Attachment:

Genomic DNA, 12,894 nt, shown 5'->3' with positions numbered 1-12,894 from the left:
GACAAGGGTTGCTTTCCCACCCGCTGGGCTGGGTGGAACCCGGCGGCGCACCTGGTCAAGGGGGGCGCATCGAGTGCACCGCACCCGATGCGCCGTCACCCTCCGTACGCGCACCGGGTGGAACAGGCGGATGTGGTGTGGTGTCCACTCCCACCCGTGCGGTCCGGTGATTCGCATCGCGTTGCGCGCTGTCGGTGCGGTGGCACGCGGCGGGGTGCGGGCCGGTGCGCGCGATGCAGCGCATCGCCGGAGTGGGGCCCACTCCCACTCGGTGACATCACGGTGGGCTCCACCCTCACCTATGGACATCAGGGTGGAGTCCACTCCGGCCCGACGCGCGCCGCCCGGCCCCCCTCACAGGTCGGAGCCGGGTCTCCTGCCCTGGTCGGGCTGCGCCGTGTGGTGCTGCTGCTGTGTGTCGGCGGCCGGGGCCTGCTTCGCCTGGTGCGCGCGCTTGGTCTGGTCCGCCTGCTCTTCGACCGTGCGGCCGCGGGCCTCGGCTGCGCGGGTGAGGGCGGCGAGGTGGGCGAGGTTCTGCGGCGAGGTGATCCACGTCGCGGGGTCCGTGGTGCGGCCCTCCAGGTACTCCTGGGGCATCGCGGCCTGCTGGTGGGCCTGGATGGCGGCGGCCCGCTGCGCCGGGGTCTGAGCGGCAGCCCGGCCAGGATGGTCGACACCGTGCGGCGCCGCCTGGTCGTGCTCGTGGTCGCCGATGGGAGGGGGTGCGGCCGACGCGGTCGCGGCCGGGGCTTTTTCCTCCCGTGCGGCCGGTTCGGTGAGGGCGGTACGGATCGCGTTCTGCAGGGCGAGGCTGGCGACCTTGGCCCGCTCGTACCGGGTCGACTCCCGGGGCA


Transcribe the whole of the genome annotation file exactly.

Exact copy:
Genomic DNA, 12,894 nt, shown 5'->3' with positions numbered 1-12,894 from the left:
GACAAGGGTTGCTTTCCCACCCGCTGGGCTGGGTGGAACCCGGCGGCGCACCTGGTCAAGGGGGGCGCATCGAGTGCACCGCACCCGATGCGCCGTCACCCTCCGTACGCGCACCGGGTGGAACAGGCGGATGTGGTGTGGTGTCCACTCCCACCCGTGCGGTCCGGTGATTCGCATCGCGTTGCGCGCTGTCGGTGCGGTGGCACGCGGCGGGGTGCGGGCCGGTGCGCGCGATGCAGCGCATCGCCGGAGTGGGGCCCACTCCCACTCGGTGACATCACGGTGGGCTCCACCCTCACCTATGGACATCAGGGTGGAGTCCACTCCGGCCCGACGCGCGCCGCCCGGCCCCCCTCACAGGTCGGAGCCGGGTCTCCTGCCCTGGTCGGGCTGCGCCGTGTGGTGCTGCTGCTGTGTGTCGGCGGCCGGGGCCTGCTTCGCCTGGTGCGCGCGCTTGGTCTGGTCCGCCTGCTCTTCGACCGTGCGGCCGCGGGCCTCGGCTGCGCGGGTGAGGGCGGCGAGGTGGGCGAGGTTCTGCGGCGAGGTGATCCACGTCGCGGGGTCCGTGGTGCGGCCCTCCAGGTACTCCTGGGGCATCGCGGCCTGCTGGTGGGCCTGGATGGCGGCGGCCCGCTGCGCCGGGGTCTGAGCGGCAGCCCGGCCAGGATGGTCGACACCGTGCGGCGCCGCCTGGTCGTGCTCGTGGTCGCCGATGGGAGGGGGTGCGGCCGACGCGGTCGCGGCCGGGGCTTTTTCCTCCCGTGCGGCCGGTTCGGTGAGGGCGGTACGGATCGCGTTCTGCAGGGCGAGGCTGGCGACCTTGGCCCGCTCGTACCGGGTCGACTCCCGGGGCA